and billing is done through prepaid account balances instead of monthly billing.
    I looked through the docs, and it appears simpler to use as well. Pricing is similar to Amazon as well. The one challenging part with this service, is that they don't have prebuilt Windows instances. You'll have to build your own as with local virtualization (VMWare, MS Virtual
    PC/server, etc.). They do have prebuilt instance for Linux, one based on Ubuntu. But it is
    likely a lot easier to use than EC2, even though you have to initially build your
    Windows image first".
  • Another response: "The big game players in the industry today as for VMware ESXi and Citrix XEN, Amazon gives just a taste of it - among its limitations: no save upon restart, no snapshots. XEN has an advantage - its free version includes the equivalent of VMware's Virtual Center". My thoughts about this response:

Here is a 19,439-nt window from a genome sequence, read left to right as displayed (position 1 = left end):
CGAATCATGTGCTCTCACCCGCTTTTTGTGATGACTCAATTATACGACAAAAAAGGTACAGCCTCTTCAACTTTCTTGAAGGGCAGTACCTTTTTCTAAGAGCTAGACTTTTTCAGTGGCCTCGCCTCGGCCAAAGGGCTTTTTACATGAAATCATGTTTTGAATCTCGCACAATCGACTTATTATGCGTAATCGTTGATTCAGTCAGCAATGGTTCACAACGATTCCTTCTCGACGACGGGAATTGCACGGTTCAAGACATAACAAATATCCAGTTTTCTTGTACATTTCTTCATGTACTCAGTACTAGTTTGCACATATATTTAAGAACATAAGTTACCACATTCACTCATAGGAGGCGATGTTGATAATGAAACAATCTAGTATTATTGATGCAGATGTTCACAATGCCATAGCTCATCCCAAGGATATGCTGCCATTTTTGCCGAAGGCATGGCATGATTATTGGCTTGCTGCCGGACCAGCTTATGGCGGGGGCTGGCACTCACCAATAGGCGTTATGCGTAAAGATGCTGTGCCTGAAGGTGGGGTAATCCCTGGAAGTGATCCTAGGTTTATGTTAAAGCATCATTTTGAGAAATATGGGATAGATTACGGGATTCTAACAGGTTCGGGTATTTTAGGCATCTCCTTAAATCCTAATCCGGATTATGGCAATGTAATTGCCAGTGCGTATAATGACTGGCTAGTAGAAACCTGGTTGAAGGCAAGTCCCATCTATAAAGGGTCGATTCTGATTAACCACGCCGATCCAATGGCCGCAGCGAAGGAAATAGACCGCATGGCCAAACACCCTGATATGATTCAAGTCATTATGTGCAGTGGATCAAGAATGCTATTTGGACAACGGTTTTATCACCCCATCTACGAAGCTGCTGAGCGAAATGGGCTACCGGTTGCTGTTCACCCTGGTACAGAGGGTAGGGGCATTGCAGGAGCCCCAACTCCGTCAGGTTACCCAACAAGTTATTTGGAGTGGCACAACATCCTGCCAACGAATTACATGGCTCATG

• Not sure XEN now supports Windows guest without relaying on full virtualization (which runs slower compared to the state where the host and guest kernels communicate with each other). Maybe SuSE XEN has this integration...thanks to the Microsoft/SuSE co-operation.
    • Using XEN - you still have to maintain the hardware, electricity, cooling while Cloud services will allow you to kind-of-avoid those expenses.
    • Theoretically one can use Amazon EC2 to host a Vmware or Hyper-V server and this instance will run in it a full VM with all the snapshot and other capabilities...